Dolphins near Tangalooma, a resort located on Moreton Island, are gift givers of the best kind — they bring food to humans. Researchers observing the dolphin population saw 23 occurrences of this gift-giving, in which the dolphins approached humans bearing an octopus or fish they’d caught.
The study was published in the December 2012 issue of the journal Anthrozoos: A Multidisciplinary Journal of The Interactions of People & Animals. The dolphin population consists of 12 bottlenose dolphins, which get fed fish by humans nightly.
The gift-giving could be a reciprocation of this feeding, the dolphins trying to share their food right back, EarthSky suggests, a pretty rare occurrence:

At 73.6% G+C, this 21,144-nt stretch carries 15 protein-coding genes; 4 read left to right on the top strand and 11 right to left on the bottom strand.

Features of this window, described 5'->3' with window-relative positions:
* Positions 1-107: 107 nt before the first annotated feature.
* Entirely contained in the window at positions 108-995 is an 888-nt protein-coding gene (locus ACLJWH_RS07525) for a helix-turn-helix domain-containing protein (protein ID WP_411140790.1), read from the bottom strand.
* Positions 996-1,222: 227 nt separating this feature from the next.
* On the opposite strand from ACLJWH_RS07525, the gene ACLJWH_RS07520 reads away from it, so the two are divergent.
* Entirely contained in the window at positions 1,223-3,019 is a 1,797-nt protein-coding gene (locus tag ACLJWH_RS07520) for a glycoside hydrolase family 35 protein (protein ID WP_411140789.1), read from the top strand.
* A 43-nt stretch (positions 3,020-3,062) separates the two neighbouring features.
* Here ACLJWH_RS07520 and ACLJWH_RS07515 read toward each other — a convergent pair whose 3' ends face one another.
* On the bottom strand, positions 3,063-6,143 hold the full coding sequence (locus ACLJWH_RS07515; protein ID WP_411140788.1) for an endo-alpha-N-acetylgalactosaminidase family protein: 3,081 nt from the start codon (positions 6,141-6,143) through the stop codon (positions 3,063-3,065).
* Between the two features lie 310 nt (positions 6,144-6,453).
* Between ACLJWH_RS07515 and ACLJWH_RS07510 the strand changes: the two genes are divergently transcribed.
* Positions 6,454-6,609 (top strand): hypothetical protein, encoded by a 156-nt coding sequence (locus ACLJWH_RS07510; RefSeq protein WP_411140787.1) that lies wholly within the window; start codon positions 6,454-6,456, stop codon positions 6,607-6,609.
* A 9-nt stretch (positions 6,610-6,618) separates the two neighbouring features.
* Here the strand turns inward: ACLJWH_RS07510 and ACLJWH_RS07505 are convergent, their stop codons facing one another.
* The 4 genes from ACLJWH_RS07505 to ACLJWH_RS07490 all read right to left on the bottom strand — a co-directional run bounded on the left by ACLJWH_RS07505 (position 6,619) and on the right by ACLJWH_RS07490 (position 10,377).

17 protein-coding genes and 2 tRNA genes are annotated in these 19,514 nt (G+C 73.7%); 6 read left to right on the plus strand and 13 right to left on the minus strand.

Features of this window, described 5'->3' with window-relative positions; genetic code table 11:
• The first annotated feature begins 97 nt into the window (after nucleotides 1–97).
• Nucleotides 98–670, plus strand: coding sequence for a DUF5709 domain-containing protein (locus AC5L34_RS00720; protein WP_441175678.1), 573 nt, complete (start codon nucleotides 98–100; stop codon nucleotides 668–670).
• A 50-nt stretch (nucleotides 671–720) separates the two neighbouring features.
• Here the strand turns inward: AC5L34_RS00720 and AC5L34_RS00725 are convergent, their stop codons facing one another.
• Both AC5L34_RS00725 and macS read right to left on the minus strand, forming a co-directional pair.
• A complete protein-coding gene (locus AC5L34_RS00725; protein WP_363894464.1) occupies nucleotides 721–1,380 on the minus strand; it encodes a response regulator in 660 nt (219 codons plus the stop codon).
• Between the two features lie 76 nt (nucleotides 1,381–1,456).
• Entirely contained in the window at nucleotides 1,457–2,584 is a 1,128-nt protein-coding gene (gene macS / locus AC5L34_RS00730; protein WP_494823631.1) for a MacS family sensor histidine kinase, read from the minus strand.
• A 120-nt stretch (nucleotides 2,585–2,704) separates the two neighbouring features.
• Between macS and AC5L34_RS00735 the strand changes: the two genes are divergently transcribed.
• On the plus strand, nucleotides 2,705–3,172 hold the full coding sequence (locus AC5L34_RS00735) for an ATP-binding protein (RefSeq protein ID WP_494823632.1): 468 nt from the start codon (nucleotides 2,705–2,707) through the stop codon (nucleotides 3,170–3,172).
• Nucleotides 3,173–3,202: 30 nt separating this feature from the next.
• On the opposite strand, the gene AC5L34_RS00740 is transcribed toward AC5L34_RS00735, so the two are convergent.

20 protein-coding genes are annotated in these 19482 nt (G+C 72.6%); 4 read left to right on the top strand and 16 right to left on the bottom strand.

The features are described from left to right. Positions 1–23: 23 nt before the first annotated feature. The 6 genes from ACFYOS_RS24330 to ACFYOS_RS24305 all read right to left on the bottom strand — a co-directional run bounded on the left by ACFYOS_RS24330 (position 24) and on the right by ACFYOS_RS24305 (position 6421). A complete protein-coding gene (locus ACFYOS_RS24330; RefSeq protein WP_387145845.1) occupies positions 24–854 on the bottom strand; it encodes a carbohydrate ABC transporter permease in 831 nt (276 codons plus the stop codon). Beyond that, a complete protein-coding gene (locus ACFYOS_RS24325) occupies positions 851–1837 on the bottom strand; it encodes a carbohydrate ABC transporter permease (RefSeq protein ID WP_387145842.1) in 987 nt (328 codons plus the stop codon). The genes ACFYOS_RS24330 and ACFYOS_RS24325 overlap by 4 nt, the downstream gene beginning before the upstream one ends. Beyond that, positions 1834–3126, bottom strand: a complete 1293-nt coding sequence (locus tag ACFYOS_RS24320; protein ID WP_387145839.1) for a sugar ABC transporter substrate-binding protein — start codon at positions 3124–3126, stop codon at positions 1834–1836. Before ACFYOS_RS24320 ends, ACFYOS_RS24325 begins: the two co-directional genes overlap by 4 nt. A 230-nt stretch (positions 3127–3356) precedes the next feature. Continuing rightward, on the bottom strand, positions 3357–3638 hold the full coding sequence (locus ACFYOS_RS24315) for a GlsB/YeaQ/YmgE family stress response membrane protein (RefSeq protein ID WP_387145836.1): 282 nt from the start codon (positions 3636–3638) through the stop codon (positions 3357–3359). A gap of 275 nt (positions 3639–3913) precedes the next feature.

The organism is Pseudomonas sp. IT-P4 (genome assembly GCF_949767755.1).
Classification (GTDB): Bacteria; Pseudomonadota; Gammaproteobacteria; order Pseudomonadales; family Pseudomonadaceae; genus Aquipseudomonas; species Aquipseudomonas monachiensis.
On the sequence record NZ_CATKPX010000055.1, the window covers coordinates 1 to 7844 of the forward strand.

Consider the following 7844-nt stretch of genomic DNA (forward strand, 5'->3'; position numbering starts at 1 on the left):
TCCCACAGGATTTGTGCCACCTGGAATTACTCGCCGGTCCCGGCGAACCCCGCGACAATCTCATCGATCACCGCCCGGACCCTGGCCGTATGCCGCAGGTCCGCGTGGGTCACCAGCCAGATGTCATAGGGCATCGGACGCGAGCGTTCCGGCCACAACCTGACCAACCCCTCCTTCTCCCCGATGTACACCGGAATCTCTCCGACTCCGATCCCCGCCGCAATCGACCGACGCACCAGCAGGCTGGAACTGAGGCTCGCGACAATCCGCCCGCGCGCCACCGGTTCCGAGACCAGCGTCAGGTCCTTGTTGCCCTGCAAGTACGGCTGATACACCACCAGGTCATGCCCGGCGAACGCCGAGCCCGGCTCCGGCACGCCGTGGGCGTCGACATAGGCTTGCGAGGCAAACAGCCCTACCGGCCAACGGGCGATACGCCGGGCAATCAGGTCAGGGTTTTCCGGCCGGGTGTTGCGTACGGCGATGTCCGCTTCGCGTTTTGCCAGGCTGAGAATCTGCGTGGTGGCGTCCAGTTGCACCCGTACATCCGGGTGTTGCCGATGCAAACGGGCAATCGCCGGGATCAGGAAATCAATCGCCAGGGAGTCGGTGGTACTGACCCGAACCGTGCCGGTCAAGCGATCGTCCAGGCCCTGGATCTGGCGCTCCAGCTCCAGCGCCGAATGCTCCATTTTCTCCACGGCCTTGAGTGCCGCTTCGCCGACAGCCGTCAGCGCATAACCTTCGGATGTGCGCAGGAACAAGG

Food sharing is a fairly common behaviour among animals of the same species, but it is a much rarer phenomenon between animals that are from different species. Perhaps one of the best known examples of inter-species food sharing occurs in domesticated cats that have a tendency to drop prey items at their owner’s feet. Inter-species food sharing in wild animal populations has not been widely documented in the scientific literature.
They could have just wanted to play, though.